Articles written in Pramana – Journal of Physics

    • Impact of depth and location of the wells on vibrational resonance in a triple-well system


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      The effect of depth and location of a triple-well potential on vibrational resonance is investigated in a quintic oscillator driven by a low-frequency force and a high-frequency force. The values of low-frequency $\omega$ and amplitude $g$ of the high-frequency force at which vibrational resonance occurs are derived both numerically and theoretically. It is found that: as $\omega$ varies, at most one resonance takes place and the response amplitude at resonance depends on the depth and the location of the potential wells. When $g$ is altered, the depth and location of wells can control the number of resonances, resulting in two, three and four resonances. The system parameters can be adjusted by controlling the depth and position of the wells to achieve optimum vibrational resonance. Furthermore, the changes induced by these two quantities in the tristable system are found to be richer than those induced in bistable systems.

    • Vibrational resonance in a harmonically trapped potential system with time delay


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      This paper is focussed on investigating the effect of linear time delay on vibrational resonance of a harmonically trapped potential system driven by a biharmonic external force with two wildly different frequencies$\omega$ and $\Omega$ with $\omega \ll \Omega$. Firstly, the approximate analytical expression of the response amplitude $\mathcal{Q}$ at the low frequency $\omega$ is obtained by means of the direct separation of the slow and fast motions, and then we verified the numerical simulation by using the fourth-order Runge–Kutta method and found that it is in good agreement with the theoretical analysis. Next, the influence of the time-delay parameters on the vibrational resonance are discussed. There are some meaningful conclusions. If $\tau$ is a controllable parameter, the response amplitude $\mathcal{Q}$ not only exhibits periodicity but also can be amplified via the cooperation of $F$ and $\tau$ . If the time-delay intensity parameter $r$ is a controllable parameter, the response amplitude $\mathcal{Q}$ is found to be much larger than that in the absence of time delay. Moreover, adjusting $r$ can result in a better response than adjusting $\tau$ . This undoubtedly gives us a superior way to amplify the weak low-frequency signal.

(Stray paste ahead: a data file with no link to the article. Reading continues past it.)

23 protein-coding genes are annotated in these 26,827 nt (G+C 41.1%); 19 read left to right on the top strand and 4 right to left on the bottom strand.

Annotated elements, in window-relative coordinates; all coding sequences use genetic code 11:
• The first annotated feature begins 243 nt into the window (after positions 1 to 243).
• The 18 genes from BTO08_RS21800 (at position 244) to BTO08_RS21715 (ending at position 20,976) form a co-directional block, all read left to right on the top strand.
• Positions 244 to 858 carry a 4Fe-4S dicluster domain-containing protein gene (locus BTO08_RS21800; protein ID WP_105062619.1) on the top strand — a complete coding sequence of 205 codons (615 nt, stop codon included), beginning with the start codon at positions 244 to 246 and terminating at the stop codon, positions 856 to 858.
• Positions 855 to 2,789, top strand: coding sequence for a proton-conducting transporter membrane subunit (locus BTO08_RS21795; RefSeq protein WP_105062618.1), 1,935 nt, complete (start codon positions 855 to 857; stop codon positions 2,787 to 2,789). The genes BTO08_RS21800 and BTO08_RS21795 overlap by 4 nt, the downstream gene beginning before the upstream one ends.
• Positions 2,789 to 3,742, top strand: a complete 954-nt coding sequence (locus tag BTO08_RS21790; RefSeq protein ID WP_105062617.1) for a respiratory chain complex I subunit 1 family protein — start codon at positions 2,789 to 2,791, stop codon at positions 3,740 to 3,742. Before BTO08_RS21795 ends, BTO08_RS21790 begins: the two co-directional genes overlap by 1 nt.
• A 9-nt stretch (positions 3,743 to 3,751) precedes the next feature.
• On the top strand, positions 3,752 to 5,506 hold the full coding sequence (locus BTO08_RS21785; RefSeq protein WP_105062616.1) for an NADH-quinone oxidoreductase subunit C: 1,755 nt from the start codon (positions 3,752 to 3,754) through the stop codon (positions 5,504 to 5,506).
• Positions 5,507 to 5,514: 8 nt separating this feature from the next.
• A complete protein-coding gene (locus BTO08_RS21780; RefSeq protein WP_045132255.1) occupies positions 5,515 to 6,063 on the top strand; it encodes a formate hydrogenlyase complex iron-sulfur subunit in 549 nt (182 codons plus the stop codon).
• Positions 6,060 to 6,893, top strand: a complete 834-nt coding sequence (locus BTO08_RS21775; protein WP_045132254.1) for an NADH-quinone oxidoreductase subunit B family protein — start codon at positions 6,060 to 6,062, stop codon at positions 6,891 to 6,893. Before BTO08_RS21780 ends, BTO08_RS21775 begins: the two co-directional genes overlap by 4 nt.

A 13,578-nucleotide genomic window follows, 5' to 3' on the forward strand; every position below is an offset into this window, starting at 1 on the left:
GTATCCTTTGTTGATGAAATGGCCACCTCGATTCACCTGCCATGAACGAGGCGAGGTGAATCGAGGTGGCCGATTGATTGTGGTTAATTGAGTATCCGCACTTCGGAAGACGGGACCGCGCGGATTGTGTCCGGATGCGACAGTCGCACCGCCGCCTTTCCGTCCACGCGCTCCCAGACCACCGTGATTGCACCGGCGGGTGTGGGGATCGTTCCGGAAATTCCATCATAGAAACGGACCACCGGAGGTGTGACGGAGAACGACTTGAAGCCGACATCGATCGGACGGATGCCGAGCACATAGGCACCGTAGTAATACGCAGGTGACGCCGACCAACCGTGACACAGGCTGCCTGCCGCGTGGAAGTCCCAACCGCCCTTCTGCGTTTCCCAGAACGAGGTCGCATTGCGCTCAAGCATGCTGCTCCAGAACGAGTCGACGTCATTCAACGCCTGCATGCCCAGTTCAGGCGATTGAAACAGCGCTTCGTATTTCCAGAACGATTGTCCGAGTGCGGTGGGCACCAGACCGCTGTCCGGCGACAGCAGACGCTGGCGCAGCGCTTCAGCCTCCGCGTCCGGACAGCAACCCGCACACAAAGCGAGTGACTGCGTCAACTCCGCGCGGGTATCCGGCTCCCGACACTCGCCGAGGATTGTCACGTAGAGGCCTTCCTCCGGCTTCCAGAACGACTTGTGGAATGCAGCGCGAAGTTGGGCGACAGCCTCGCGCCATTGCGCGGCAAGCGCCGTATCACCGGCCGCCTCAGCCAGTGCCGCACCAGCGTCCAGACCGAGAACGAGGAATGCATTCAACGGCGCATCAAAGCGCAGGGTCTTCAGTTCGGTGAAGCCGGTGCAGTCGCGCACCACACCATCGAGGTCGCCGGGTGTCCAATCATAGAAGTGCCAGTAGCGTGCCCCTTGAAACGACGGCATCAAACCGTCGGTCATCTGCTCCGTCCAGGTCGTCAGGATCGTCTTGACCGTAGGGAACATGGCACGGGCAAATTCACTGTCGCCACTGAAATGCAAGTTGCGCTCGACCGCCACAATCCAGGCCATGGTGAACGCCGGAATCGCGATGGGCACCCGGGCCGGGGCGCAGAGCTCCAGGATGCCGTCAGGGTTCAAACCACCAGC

• The influence of two kinds of time delays on the vibrational resonance of a fractional Mathieu–Duffing oscillator


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      Vibrational resonance is studied in a fractional Mathieu–Duffing oscillator with two types of time delays: fixed and distributed delays. The theoretical expression of the response amplitude is obtained by utilising the methodof direct partition of slow and fast motions. Relative errors between the theoretical prediction and the numerical simulation are introduced to verify the validity of analytical approaches. The relative error of the displacement andthe relative error of the response amplitude are calculated. Small relative errors show that the theoretical analysis is statistically correct. Therefore, the effects of fractional order, linear stiffness coefficient, low-frequency signal, time delay intensity and damping coefficient on the Mathieu–Duffing oscillator with distributed delay are studied successively. In order to better illustrate the impact of distributed time delay on the model, the case of fixed time delay is analysed and compared, and it can be found that the distributed delay has more significant influence than fixed delay on the system. In addition, the influence of distributed delay on the system is more significant than that of the fixed delay.

    • Bifurcations of a birhythmic model with time delays and non-Gaussian coloured noise


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      The effects of two kinds of time-delayed feedbacks and non-Gaussian coloured noise on modulating bifurcations in a birhythmic model have been investigated. The non-Gaussian coloured noise is approximated asan Ornstein–Uhlenbeck process using the path integral approach. Subsequently, by the conjoint of the multiscale method and random average technique, the stationary probability density function (SPDF) of the amplitude is obtained. It is concluded that either in the condition of determinacy or randomness, time delays can effectively control birhythmicity. Especially considered the presence of noise, the varying displacement delay results in multiple bifurcation in the case of single delay, while the velocity delay triggers more complex bifurcation behaviour in the case of double delays. The strength and correlation time of noise present the opposite impacts on bifurcation, so do the two delayed coefficients. Bifurcation under different excitations is analysed theoretically, and the correctness is verified by numerical simulation. Many abundant bifurcations are available by adjusting the time-delayed feedbacks and noise intensity, which may be conductive to achieve the expected phenomenon in the enzymatic–substrate reactions.

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